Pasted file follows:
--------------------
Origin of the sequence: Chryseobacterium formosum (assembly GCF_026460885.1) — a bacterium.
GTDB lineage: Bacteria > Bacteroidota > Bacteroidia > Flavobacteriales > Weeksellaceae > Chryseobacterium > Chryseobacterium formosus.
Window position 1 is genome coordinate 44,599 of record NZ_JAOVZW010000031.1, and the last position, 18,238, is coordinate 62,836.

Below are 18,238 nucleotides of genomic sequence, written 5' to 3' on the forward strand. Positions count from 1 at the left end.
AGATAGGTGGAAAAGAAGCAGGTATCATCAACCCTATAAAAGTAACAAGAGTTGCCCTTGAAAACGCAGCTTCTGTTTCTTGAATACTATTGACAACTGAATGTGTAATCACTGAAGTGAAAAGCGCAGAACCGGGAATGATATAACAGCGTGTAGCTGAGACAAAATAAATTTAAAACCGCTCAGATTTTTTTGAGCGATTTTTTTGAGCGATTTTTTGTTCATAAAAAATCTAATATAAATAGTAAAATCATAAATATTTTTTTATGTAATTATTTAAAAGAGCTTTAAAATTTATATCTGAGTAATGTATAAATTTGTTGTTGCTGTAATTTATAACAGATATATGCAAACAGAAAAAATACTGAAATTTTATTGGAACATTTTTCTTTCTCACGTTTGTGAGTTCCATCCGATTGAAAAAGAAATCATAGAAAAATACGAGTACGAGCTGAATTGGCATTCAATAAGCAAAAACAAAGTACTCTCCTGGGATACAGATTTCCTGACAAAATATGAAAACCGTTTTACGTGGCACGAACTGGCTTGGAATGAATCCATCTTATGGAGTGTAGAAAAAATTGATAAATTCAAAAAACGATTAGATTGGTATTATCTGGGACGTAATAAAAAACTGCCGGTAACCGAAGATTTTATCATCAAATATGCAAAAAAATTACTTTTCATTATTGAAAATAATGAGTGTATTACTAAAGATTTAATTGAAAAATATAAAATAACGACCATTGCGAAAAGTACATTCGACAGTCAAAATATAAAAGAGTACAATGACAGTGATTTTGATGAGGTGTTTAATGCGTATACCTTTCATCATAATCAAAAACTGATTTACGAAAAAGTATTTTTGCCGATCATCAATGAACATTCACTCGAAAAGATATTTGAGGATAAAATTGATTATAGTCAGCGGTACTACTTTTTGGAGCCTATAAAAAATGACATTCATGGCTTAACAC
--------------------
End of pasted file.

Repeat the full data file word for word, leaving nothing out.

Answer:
Origin of the sequence: Chryseobacterium formosum (assembly GCF_026460885.1) — a bacterium.
GTDB lineage: Bacteria > Bacteroidota > Bacteroidia > Flavobacteriales > Weeksellaceae > Chryseobacterium > Chryseobacterium formosus.
Window position 1 is genome coordinate 44,599 of record NZ_JAOVZW010000031.1, and the last position, 18,238, is coordinate 62,836.

Below are 18,238 nucleotides of genomic sequence, written 5' to 3' on the forward strand. Positions count from 1 at the left end.
AGATAGGTGGAAAAGAAGCAGGTATCATCAACCCTATAAAAGTAACAAGAGTTGCCCTTGAAAACGCAGCTTCTGTTTCTTGAATACTATTGACAACTGAATGTGTAATCACTGAAGTGAAAAGCGCAGAACCGGGAATGATATAACAGCGTGTAGCTGAGACAAAATAAATTTAAAACCGCTCAGATTTTTTTGAGCGATTTTTTTGAGCGATTTTTTGTTCATAAAAAATCTAATATAAATAGTAAAATCATAAATATTTTTTTATGTAATTATTTAAAAGAGCTTTAAAATTTATATCTGAGTAATGTATAAATTTGTTGTTGCTGTAATTTATAACAGATATATGCAAACAGAAAAAATACTGAAATTTTATTGGAACATTTTTCTTTCTCACGTTTGTGAGTTCCATCCGATTGAAAAAGAAATCATAGAAAAATACGAGTACGAGCTGAATTGGCATTCAATAAGCAAAAACAAAGTACTCTCCTGGGATACAGATTTCCTGACAAAATATGAAAACCGTTTTACGTGGCACGAACTGGCTTGGAATGAATCCATCTTATGGAGTGTAGAAAAAATTGATAAATTCAAAAAACGATTAGATTGGTATTATCTGGGACGTAATAAAAAACTGCCGGTAACCGAAGATTTTATCATCAAATATGCAAAAAAATTACTTTTCATTATTGAAAATAATGAGTGTATTACTAAAGATTTAATTGAAAAATATAAAATAACGACCATTGCGAAAAGTACATTCGACAGTCAAAATATAAAAGAGTACAATGACAGTGATTTTGATGAGGTGTTTAATGCGTATACCTTTCATCATAATCAAAAACTGATTTACGAAAAAGTATTTTTGCCGATCATCAATGAACATTCACTCGAAAAGATATTTGAGGATAAAATTGATTATAGTCAGCGGTACTACTTTTTGGAGCCTATAAAAAATGACATTCATGGCTTAACAC